thor, and could solve a question in Double Position by the rule of Algebra. Flattered and caressed by his schoolfellows, young Thraso soon began to assume the airs of conceit, and the arrogance of imagined superiority; believing no head so wise, and no talents so powerful as his With such endowments and such vanities, he continued to attract regard until the time arrived that he was to leave school; when it was not to be wondered if his masters, equally foolish, should have recommended him to a situation in which he might indulge, as they termed it, the bent of his genius and his taste for litera



When eighteen years old, he was admitted into an office where he was surprised to find others of superior capacity and attainments. Some were ready at quotations, though they seldom indulged in them, from Greek, Roman, and other classical writers. Others were adepts in music and painting, and could almost rival a Braham in the "mellow energies of song." Thraso, as he was equally a stranger to all these acquirements, as well as ignorant of their different degrees of excellence, conceived that he wanted no requisite for equal clearness, and equal fame, but a little initiatory instruction, and courage for the exhibition of his powers, whenever an opportunity should offer itself. He there fore commenced to learn with assiduity so much of the Greek and Latin authors as would qualify him, by the quantity and variety of his quotations, for the display of his proficiency in classical learning. Of music and singing, and other light accomplishments, he expected to be quite master in a short time, by devoting for a month one hour in the day to the former, and half that time to the latter. His music-master had often told him that he had no ear for music, and no voice for singing; nevertheless, he was determined to surmount, if possible, every impediment, when he reflected on the pleasure he should experience from the applause

of his auditors, as soon as he commenced operations before them.

No sooner had he conceived himself sufficiently accomplished, than he set out on his expedition of vanity, with all the flush of expectation, dignity of self-importance, and pretended sagacity of an amateur. In order that in whatever company he happened to fall, his quotations might be apt, and his allusions witty, he resolved whenever the conversation did not suit his designs, to turn it, if possible, to a point that would suit his purpose. When there happened to be a warm discussion, and the opinions of the disputants to be very discordant, Thraso would relieve the obstinacy of opposition, by observ ing, with a very consequential air, "but you know, gentlemen, quot homines, tot sententia," looking meanwhile at every countenance for that flattering approbation to which such a display of learning undoubtedly entitled him.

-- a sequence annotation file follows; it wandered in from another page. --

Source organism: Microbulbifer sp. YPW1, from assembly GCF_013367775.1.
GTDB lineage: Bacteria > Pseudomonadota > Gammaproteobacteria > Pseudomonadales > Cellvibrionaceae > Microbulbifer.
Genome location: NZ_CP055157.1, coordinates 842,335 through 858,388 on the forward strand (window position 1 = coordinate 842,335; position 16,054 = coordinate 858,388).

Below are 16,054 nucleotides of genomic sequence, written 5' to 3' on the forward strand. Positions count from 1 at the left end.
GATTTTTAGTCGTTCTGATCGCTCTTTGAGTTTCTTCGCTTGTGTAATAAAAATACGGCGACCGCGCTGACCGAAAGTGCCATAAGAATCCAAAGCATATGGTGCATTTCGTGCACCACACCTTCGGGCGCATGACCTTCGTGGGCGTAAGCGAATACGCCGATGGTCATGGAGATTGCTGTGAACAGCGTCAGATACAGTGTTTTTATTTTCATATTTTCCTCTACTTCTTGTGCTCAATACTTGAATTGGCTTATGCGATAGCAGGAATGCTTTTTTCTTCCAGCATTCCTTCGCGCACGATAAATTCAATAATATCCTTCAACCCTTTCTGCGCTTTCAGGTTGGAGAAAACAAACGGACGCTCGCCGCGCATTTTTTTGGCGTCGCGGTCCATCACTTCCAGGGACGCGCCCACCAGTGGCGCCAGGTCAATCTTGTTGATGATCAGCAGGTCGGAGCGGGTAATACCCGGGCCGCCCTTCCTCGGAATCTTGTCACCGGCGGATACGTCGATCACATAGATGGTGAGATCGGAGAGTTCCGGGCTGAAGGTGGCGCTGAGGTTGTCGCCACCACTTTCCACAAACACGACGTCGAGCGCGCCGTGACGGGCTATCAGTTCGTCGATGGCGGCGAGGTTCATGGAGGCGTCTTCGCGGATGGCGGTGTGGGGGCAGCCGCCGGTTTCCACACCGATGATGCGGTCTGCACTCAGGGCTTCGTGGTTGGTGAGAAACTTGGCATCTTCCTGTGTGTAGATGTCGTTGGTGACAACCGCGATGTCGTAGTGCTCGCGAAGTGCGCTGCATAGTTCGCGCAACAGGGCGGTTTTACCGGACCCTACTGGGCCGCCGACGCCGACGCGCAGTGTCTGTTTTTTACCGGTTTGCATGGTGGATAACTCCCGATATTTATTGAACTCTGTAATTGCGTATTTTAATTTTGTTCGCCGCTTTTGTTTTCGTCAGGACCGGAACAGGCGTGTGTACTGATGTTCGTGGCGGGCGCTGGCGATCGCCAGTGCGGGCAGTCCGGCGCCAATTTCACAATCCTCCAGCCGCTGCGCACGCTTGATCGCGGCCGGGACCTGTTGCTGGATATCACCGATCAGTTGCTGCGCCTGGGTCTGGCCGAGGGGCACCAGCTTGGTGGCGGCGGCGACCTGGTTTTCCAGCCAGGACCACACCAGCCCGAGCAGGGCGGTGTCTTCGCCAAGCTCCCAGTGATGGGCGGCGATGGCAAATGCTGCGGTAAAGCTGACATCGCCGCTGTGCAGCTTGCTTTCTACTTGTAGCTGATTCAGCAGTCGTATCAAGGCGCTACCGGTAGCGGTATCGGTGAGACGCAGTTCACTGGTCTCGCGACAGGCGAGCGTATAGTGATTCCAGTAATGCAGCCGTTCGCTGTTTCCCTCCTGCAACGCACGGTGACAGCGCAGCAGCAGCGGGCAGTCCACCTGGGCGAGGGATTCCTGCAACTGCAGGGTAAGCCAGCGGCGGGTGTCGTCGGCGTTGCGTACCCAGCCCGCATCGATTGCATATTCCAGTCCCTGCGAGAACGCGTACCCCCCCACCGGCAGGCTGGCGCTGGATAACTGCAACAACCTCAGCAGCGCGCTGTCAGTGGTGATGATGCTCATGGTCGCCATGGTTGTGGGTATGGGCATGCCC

If the subject of physiognomy be introduced, and whether the visage be a true index of the mind, Thraso, in endeavouring to hit the right nail upon the head, remarks that it is not as one of the Latin poets, he thinks Sallust, decides the question by saying, Fronti nulla fides. The smiles of ridicule consequent to such blunders, his vanity will sometimes lead him to mistake for praise, of which every repetition tends to embolden future attempts to shine; so that we have him continually interrupting ar gumentative discussion, or convivial jollity, by ostentatious interlocutions, or an express desire to sing a song. He has been known to repeat the same anecdote fifteen different times in nearly the same words. If oue well qualified for narrative, begins a tale for general entertainment, with which Thraso should happen to have been already acquainted, he will wrest it from the mouth of the speaker, and give it himself; which he generally does with such hurry and force of gesture, and confusion of statements, by anticipating the event, that at the close the effect is deaden

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ly promoted by giving to the rising
generation, a better grounded, and
more solid, but less extended educa-
tion; an education that would, at
least, deter the inexperienced from
falling into the follies so much to be
deprecated, of vanity, pride, and
conceit; and occasion the justness
of the lines in Pope to be less fre-
quently verified:

"A little learning is a dangerous thing,
Drink deep, or taste not the Pierian spring;
Their shallow draughts intoxicate the brain,
But drinking largely sobers us again," &c.

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THE far-stretching Nilus one chrysolite seems,
And bright is the heav'n from his bosom that beams;
But ne'er hath his billow reflected before

A form so divine, as approaches his shore.

Like the star that first gems the still brow of the night,
She comes-and her maidens are lost in her light;
Like that star gliding down to the slumbering wave
She hastens her pearly-pure bosom to lave.

But, daughter of Pharaoh! the boast of the land!
What spell now arrests that fleet foot in the sand?

Why bends that keen eye o'er the flags spreading yonder?
Why cluster, ye damsels, in silence around her?

Chills the crocodile-god that pure bosom with fear?
Or is crocodile-man with his wiles lurking near?
No-staid is that footstep, and staid is that eye,
But of danger she dreains not-no danger is nigh.
"Tis yon garlanded skiff, by the brink of the stream,
Like the cloud-built pagoda of day's dying beam-
Like the fairy-fraught car o'er the moon-beam that strays,
Has flutter'd her bosom, and fetter'd her gaze.

And her maidens have sped with the fleetness of thought,
And the trophy, triumphant, before her have brought;

'Tis of bulrushes built, and betokens an art

That is Nature's alone-that but springs of the heart.

So goodly the casket, oh! who may divine

The price of the jewel that's treasured within!

"Tis display'd-a sweet babe, while she looks, looks again,
And the innocent wept, and he wept not in vain.